Tuesday, December 30, 2014

Don't Make Them Pay for Your Life Insurance!

Earlier this afternoon I read something on LinkedIn that resonated so much with me that I could not help but think of sharing it with you, readers of this blog. It is the comments of another person1 (a fellow member of a LinkedIn group that I subscribe to) regarding a post from the website www.lifehappens.org that another group member had shared previously. (Actually, the group member who shared the original post is no other than Marv Feldman, President and CEO of Life Happens2, and as a matter of fact, I too was struck by the story in the Life Happens post and so shared it on our Facebook page back on December 24, 2014. You may visit the page – ours, that is – at http://www.facebook.com/AakobbFinancialServices to read the story, and while you're there please don't forget to like us; thank you.)

Anyway, to go back to what I started saying, I found the comments (concerning that story) made by my LinkedIn group member to be so insightful, so spot-on on the subject of life insurance and the lack of appreciation by a majority of people of its importance in providing financial security for any family. In my humble opinion, it is this lack of appreciation for what life insurance can do – what it stands for – that often results in people procrastinating on getting a life policy when faced with the choice to do so (by coming up with a million different excuses why they can’t get it now) or sometimes even refusing completely to get it. As such, I couldn’t agree more with what that LinkedIn contributor said, and I asked his permission to share his comments here on this blog. Fortunately for us all, he graciously agreed1.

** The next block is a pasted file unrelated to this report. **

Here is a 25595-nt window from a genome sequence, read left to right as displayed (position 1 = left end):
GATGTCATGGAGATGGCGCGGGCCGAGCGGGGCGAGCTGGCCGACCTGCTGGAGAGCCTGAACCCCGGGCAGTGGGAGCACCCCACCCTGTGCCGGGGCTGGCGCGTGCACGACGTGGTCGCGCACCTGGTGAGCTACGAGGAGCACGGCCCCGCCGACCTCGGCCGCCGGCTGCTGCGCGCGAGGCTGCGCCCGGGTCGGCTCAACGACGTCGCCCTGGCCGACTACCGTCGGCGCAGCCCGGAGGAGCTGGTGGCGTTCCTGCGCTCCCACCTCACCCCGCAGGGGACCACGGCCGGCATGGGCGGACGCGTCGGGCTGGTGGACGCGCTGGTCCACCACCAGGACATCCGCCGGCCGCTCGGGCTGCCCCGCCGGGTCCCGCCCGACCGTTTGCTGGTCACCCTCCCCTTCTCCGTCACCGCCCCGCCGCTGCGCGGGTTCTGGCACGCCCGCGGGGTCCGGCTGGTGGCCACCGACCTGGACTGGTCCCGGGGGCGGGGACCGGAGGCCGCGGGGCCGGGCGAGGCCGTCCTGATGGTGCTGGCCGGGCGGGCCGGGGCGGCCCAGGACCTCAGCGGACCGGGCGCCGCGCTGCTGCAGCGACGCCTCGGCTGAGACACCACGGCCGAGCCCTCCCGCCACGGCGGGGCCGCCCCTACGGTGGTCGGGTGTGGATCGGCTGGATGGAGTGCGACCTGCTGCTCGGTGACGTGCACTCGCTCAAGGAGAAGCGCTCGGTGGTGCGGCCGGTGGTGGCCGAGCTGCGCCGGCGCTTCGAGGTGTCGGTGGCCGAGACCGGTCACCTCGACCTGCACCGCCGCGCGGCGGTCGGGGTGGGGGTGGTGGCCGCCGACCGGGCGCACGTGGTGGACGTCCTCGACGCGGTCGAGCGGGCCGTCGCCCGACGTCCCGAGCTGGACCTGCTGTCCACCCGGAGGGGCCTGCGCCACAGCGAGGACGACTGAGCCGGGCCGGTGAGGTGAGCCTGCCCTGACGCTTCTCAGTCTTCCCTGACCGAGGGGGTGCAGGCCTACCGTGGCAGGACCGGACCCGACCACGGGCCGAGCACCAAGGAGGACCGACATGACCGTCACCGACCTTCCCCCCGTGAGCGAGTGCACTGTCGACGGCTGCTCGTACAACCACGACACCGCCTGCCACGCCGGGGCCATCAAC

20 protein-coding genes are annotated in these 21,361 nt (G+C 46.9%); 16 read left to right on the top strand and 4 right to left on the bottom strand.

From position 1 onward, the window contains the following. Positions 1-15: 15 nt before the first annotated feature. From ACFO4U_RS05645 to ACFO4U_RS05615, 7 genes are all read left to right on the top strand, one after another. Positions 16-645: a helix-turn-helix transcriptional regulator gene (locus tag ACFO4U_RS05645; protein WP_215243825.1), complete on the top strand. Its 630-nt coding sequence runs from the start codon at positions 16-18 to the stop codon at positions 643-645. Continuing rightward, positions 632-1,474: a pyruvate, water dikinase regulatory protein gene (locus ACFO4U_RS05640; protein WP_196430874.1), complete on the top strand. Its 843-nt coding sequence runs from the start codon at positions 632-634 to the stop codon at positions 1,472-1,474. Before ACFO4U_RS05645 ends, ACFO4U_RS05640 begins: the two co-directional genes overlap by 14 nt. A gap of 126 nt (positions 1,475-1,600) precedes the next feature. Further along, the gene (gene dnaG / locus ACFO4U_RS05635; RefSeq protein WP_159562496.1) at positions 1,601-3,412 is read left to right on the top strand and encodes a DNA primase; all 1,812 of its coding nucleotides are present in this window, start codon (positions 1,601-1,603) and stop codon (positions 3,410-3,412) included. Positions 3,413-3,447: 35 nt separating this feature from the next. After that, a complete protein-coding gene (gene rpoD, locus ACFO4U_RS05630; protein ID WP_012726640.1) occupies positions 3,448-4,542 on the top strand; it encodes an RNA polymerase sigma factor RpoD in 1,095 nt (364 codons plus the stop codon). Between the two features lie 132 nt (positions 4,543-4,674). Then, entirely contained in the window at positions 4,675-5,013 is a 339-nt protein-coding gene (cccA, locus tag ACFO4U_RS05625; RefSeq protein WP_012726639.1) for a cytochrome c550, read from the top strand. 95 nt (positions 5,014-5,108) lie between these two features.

Honestly, I wish I could simply put his words out here exactly as I read them, because I don't believe any changes I could make to his comments would suffice in expressing his sentiments on the subject as poignantly as they need to be (the way he undoubtedly intended them to be). That being said, I do have a few words of my own that I would like to inject into the conversation, and so I am unable to just reproduce everything I read verbatim and leave things at that. Rather, I’m going to try and paraphrase the gentleman as closely as I possibly can (with direct quotes thrown in where possible) without losing much of the meaning to – and emotion in – his words while adding my own two cents’ worth.

So, here we go.

There is nothing funny about life insurance. Seriously, there isn’t. Why would there be, when the whole concept revolves around some very serious – even grim – aspects of the human existence? Life...money...financial security...illness...death…these are all serious matters that should not – and cannot – be taken lightly, let alone be spoken about with any element of mirth.

And yet, in at least one respect that is ironic, one can consider the subject of life insurance with a twinge of humor: it has to be paid for one way or another, whether it is bought or not.

If you buy the life insurance your family needs, then you pay for it out of current income. You may not have a whole lot of disposable income to pay for it, so you’re forced to spend a little less here and a little less there. In essence, you learn to practice a little frugality in order to have your life insurance, and (it may even help) "you do a better job of budgeting, of watching out for unnecessary expenditure"1.

On the other hand, “if you don't pay for the life insurance out of the money in your pocket today, then your family may have to pay for it someday.

You may ask, “But how is that? If I’m not spending any money on life insurance, then how will my family pay for it?”